You can try to find a replacement extrusion like TheFridge mentioned, or just put a face on the fence and shim it to be perpendicular… and if you are going to be doing face jointing, it doesn’t even really matter. You might also be able to take it off and tweak it back into alignment, which is sort of common with cast iron ones, but I’m not sure about aluminium.

A fixed outfeed table is NOT a big deal, and really has no bearing on setting knives. I’ve had both, adjustable and fixed outfeed tables (and my current Makita 2030 has a fixed outfeed table), and setting the knives is the same for both types.

Cheers,
Brad

-- Brad in FL - To be old and wise, you must first be young and stupid

View TheFridge's profile

TheFridge

5765 posts in 948 days


#6 posted 03-21-2015 05:47 AM

I hear your you. It helps having an outfeed adjustment but you still have to set the knives parallel to table on all jointers. Sucks that the fence sucks.

-- Shooting down the walls of heartache. Bang bang. I am. The warrior.

View Ashus's profile

Ashus

31 posts in 637 days


#7 posted 03-21-2015 06:05 AM

Thanks guys, once again your insights have been invaluable. I don’t feel any sort of remorse anymore, I’m confident I’ll be able to turn this into a useable tool.

I think I’ll try to tweak the fence a little bit first, and see how that goes.

Then I’ll probably try putting a face on the fence next, since I’ve got some scrap lying around that I think will work pretty well, and the cost of it is “free”. I’m not opposed to spending money where money needs to be spent, but part of my joy is kludging solutions – so long as they work!

I plan on doing both edge and face jointing, and some of my projects are edge-glued plank creations from thinner width stock, so making sure they’re all true gets to be very important (or so I’ve been told) so as not to multiply small errors over multiple repeated cuts.

As Brad’s signature says… I’m in the young and stupid phase, hoping to pass quickly through that stupid part.

-- Adam in Minneapolis

View rwe2156's profile

rwe2156

2190 posts in 942 days


#8 posted 03-21-2015 11:45 AM

Face it with a piece of hardwood/shim where needed.
Sounds like it matches your needs.
For longer boards you can always make some table extensions.

-- Everything is a prototype thats why its one of a kind!!

View Picklehead's profile

Picklehead

1015 posts in 1391 days


#9 posted 03-21-2015 12:14 PM

It certainly passes the “can I resell it for what I paid for it?” test. Clean it up, enjoy it, find a bigger, better one on CL in the future (easy since you’re not in a hurry now), and sell this one (in better, cleaner shape than when you bought it) to the next person in your situation. Congrats.

-- You've got to be smarter than the tree.

View helluvawreck's profile

helluvawreck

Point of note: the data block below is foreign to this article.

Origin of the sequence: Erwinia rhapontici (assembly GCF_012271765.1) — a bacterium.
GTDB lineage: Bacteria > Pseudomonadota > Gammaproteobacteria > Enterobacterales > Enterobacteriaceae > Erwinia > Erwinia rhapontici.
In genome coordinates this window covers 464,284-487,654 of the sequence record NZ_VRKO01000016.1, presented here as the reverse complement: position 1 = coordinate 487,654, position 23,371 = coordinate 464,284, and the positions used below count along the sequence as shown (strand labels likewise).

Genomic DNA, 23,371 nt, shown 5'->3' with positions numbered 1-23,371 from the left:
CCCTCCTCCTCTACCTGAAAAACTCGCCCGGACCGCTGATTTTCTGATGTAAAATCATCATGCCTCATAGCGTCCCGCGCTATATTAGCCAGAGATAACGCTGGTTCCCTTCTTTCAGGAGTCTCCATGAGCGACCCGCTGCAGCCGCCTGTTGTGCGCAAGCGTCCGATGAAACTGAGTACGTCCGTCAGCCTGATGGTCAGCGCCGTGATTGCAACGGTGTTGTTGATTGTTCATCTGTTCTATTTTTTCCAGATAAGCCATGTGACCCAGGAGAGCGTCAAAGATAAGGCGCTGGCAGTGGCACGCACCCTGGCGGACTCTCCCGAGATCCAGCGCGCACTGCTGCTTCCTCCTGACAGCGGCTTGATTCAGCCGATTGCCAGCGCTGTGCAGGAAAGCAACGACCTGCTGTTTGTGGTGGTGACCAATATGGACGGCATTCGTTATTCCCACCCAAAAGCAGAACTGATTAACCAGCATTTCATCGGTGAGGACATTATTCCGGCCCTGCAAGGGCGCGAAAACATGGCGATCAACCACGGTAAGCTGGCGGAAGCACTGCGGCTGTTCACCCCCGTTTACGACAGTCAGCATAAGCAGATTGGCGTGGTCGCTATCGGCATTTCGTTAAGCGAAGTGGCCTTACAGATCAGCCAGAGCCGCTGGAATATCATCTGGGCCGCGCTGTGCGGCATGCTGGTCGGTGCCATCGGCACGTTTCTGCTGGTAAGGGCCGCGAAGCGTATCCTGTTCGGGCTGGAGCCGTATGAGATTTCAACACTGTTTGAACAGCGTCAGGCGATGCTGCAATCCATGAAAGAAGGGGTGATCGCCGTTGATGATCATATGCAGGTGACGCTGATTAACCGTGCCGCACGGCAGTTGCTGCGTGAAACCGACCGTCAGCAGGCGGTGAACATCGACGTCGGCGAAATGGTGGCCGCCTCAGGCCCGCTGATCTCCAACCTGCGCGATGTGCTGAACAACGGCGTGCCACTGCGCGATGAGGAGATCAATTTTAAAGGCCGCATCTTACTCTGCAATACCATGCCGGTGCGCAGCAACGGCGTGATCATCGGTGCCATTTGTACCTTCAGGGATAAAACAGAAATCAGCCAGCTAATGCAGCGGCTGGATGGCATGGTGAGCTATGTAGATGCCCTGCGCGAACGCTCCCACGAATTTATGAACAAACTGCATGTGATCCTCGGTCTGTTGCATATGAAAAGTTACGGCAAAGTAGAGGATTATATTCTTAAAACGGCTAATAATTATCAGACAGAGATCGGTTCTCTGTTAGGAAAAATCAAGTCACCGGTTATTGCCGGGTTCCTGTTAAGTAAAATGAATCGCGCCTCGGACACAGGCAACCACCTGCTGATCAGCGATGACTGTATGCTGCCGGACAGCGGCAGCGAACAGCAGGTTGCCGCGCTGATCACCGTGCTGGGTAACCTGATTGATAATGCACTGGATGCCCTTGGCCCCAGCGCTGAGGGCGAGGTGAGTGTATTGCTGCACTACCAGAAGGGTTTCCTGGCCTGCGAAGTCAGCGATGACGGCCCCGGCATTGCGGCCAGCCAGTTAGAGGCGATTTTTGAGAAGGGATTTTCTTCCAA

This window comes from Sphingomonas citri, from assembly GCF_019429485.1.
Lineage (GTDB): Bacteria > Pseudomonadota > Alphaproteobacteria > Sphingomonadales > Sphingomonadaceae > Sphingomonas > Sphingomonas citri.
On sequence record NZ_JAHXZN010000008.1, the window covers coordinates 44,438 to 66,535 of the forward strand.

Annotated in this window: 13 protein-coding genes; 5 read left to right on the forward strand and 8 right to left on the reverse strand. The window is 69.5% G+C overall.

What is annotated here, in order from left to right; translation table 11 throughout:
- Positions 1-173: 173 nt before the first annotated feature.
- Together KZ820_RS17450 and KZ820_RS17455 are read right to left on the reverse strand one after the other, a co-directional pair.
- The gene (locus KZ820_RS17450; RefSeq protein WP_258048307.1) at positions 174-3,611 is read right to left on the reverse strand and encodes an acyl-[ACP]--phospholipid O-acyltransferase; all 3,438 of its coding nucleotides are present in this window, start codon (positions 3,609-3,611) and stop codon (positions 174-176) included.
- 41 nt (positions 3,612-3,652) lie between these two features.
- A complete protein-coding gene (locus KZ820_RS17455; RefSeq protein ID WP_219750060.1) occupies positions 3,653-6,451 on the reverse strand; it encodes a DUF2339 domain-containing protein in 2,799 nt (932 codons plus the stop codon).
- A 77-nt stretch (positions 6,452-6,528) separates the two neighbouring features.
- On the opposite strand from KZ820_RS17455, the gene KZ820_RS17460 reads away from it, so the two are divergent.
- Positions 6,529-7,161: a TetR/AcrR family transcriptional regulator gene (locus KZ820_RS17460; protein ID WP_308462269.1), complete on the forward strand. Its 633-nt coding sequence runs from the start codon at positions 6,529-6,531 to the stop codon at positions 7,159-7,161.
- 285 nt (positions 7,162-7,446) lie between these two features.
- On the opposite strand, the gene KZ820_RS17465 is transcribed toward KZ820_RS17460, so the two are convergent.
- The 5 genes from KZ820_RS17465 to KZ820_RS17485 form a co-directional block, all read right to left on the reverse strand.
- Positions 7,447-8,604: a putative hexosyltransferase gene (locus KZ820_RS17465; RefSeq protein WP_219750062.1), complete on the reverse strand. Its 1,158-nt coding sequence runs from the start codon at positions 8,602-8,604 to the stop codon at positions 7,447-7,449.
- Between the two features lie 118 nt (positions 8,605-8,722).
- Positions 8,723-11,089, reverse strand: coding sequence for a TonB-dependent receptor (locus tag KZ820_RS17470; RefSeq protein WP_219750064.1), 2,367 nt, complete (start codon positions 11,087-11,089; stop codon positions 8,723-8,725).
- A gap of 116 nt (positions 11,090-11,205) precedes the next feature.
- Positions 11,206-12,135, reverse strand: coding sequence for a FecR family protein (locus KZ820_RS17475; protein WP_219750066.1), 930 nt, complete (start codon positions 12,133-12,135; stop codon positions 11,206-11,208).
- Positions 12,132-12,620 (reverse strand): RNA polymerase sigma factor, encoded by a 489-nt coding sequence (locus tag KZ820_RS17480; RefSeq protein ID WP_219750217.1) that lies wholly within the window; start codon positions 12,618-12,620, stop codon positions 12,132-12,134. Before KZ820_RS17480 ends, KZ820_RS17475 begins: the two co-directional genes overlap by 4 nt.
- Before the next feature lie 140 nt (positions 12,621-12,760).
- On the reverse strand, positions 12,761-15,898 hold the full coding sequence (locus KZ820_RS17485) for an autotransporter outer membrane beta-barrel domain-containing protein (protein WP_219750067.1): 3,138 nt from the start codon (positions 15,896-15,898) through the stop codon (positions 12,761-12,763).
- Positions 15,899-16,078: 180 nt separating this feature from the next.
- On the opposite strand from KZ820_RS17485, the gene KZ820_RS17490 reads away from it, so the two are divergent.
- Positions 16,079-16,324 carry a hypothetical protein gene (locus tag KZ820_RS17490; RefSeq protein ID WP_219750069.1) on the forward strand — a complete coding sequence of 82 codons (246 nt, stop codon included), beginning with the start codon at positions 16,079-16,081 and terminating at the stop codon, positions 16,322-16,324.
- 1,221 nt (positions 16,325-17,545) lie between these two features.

23142 posts in 2328 days


#10 posted 03-21-2015 12:35 PM

Even though I already have a joiner I probably would buy it for that.

helluvawreck aka Charles
http://woodworkingexpo.wordpress.com

-- If a man does not keep pace with his companions, perhaps it is because he hears a different drummer. Let him step to the music which he hears, however measured or far away. Henry David Thoreau

View Tennessee's profile

Tennessee

2410 posts in 1976 days


#11 posted 03-21-2015 01:09 PM

Have to admit, if I saw that for $50, even though I’ve got a perfect running Jet, I would probably have bought it, cleaned it up, sharpened the blades, set it up, and made a decision as to whether it stayed in my shop as a small secondary, or sell it for at least twice to three times what I paid for it.
I think you did OK…

-- Paul, Tennessee, http://www.tsunamiguitars.com

View Ashus's profile

Ashus

31 posts in 637 days


#12 posted 03-21-2015 07:27 PM

Thanks guys!

Here’s what it looks like in the light, after some time with a wire wheel and WD-40.

Those rust rings are pretty stubborn, and there’s some pin head sized pitting, and it looked like someone had done some welding on it at one point, but those splatters buffed right off.

Now it’s time to buff off the oil and throw on some wax!

-- Adam in Minneapolis

View MrUnix's profile

MrUnix

4216 posts in 1661 days


#13 posted 03-21-2015 07:35 PM

A dilute solution of phosphoric acid, alcohol and water should get rid of most of the staining (similar to what is in bar keepers friend and some other store bought stuff). Used with a scotch-brite pad, it works wonders. Put the pad under a vibrating sander to make it even easier!

Cheers,
Brad

-- Brad in FL - To be old and wise, you must first be young and stupid

View Ashus's profile

Ashus

31 posts in 637 days


#14 posted 03-22-2015 03:04 AM

Brad, that worked a treat! This thing sparkles!

On a side note, does anyone know how much it weighs? I moved it into my basement workshop today, and it was really damn hefty.

-- Adam in Minneapolis

View tomd's profile

tomd

2027 posts in 3232 days


#15 posted 03-22-2015 03:58 AM

It’s a steal at $50.

-- Tom D

showing 1 through 15 of 25 replies